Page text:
Herbal traditions of Thuringia
Oberweißbach and the Tradition of Herbal Oils Trade from the pamphlet "Herb Seminars in the Froebel City, Oberweißbach"
Oberweissbach is known well beyond its borders because of Friedrich Fröbel, the great pre-school paedagogue and founder of Kindergarten who was born here 21 April 1782. With pride our community, mentioned in documents as early as 1370 A.D., was elevated to the status of City, "The Froebel City, Oberweissbach", by the Gemeinderat of the Provincial Government of Thuringia in 1932.
Commercial importance was attained by Oberweissbach in the past through its essential oils industry, which reached its peak in the 18th century. The forest dwellers used the treasures of the "Thuringian Herb Garden" a region which borders on both sides of the middle section of the Schwarza River with much finesse.
Because of its typical mountain climate, excellent soil rich in mineral nutrients, the flora of the Thuringian Herb Garden is rich in curative plants, forest and meadow herbs. The mountain meadows still bloom in their original colourful brilliance. Every year, around the time of the Feast of St. John, arnica colours the fields with its rich yellow and wafts its pleasant fragrance.
Pussy willows, Wild Camomile, dandelions et al and other medicinal herbs were in rich abundance. The forest was also rich in berries, roots, barks, the raw materials used by the forest dwellers in the production of their medicinals, called essential oils. Long before the production of these oils and ointments were governmentally regulated activities, the herbalists made "burned water" from berries and forest herbs. They cooked sauce from juniper berries, then used the tar from the carbonized wood as an ointment for rashes; they used the resin and pitch as cure-alls and produced the highly regarded "Mountain Oil" by a process of dry distillation of juniper twigs, and pieces of fir, pine, oak and birch trees. Thus they laid the groundwork for the oils trade which would have its base in the Thuringian Herb Garden for centuries.
In smoky laboratories, spirits, colognes, balms, pills, polstices, tinctures and extracts were created in mysterious ways, as the recipes were handed down father to son. In producing these herbal products, aromatic oils played an important role; in them were concentrated the healing properties of aromatic plants. With the help of steam vapor distillation and with the addition of fatty oils and spirits, they were turned into curative medicinals. They had such quaint names as "Praise Tincture," "Life Balm," "Life Oil," "Angel Balm," "Mold - and Stink Balm," "Kaiser Pills," "Wonder Balm," and many more.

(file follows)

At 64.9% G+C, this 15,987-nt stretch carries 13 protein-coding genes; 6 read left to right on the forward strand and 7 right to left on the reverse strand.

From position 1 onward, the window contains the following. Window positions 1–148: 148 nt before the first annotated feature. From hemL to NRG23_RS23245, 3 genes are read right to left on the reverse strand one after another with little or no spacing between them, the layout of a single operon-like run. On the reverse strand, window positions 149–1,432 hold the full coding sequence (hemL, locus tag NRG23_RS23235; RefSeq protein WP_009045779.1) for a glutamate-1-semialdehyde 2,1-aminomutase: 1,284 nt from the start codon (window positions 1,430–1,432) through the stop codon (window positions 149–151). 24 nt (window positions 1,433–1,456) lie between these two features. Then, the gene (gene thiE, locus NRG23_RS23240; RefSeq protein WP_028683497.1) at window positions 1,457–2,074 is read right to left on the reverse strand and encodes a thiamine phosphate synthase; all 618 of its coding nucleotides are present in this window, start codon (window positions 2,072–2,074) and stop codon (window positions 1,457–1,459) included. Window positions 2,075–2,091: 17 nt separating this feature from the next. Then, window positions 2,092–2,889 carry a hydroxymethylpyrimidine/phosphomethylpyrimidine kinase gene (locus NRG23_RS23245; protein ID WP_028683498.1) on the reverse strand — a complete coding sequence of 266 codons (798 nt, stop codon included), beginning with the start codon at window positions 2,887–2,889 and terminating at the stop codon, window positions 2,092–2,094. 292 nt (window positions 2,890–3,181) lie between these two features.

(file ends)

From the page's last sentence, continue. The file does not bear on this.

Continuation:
Many tasty spirits were produced too "Pomeranzen," carroway, cinnamon, and peppermint liqueurs. Myriad uses were found for fir needles and juniper berries.
The herbal dealers, called Ruck- Sack pharmacists, or "Balm Carriers," transported these preparations in packs on their backs throughout the world. Hence they were called "Rucksackers (English)" or "Raanzer/Ranzerte (German)." They walked about 60-70 km per day and stayed away for months; many disappeared completely. Each had his own stretch or route. They went to Holland, Denmark, Bohemia, Poland, Austria, France and Switzerland.
With their full money pouches they returned home with many impressions from their travels. We see that in the stately homes of the herbalists, the Apothecary from whose laboratory millions of vials of oils flowed out to the world, and the LARGEST village church in Thuringia, whose reconstruction from 1767-1779 [overseen by Ev-Lutheran Pastor Johann Jakob Fröbel, father of Friedrich] was necessary for the ever-growing population.
Full of pride the Oberweissbacher look back to that time. (Note: herbal products are still a prized item of Oberweissbach and region). The centuries old tradition of herbal production was a family undertaking; and the marketing of curative oils, balms, etc., and the "rucksack" pharmacies was very typical of Oberweissbach and region, but unique in all of Germany.
On 20 April 1994, the Room of Traditions in Friedrich Fröbels childhood home and birthplace, (the parish parsonage), was christened "Herbal Oils Trade" Room. This permanent exhibition honours the tradition of herbal medicinals, its genesis and development of the industry.
many thanks to Winfried Mueller of Jena for the original text, Oberweißbach und die Tradition des Ölitätenhandels, from the Kräuterseminare in der Fröbelstadt Oberweißbach which was translated by J. Froebel-Parker, Albany, New York USA
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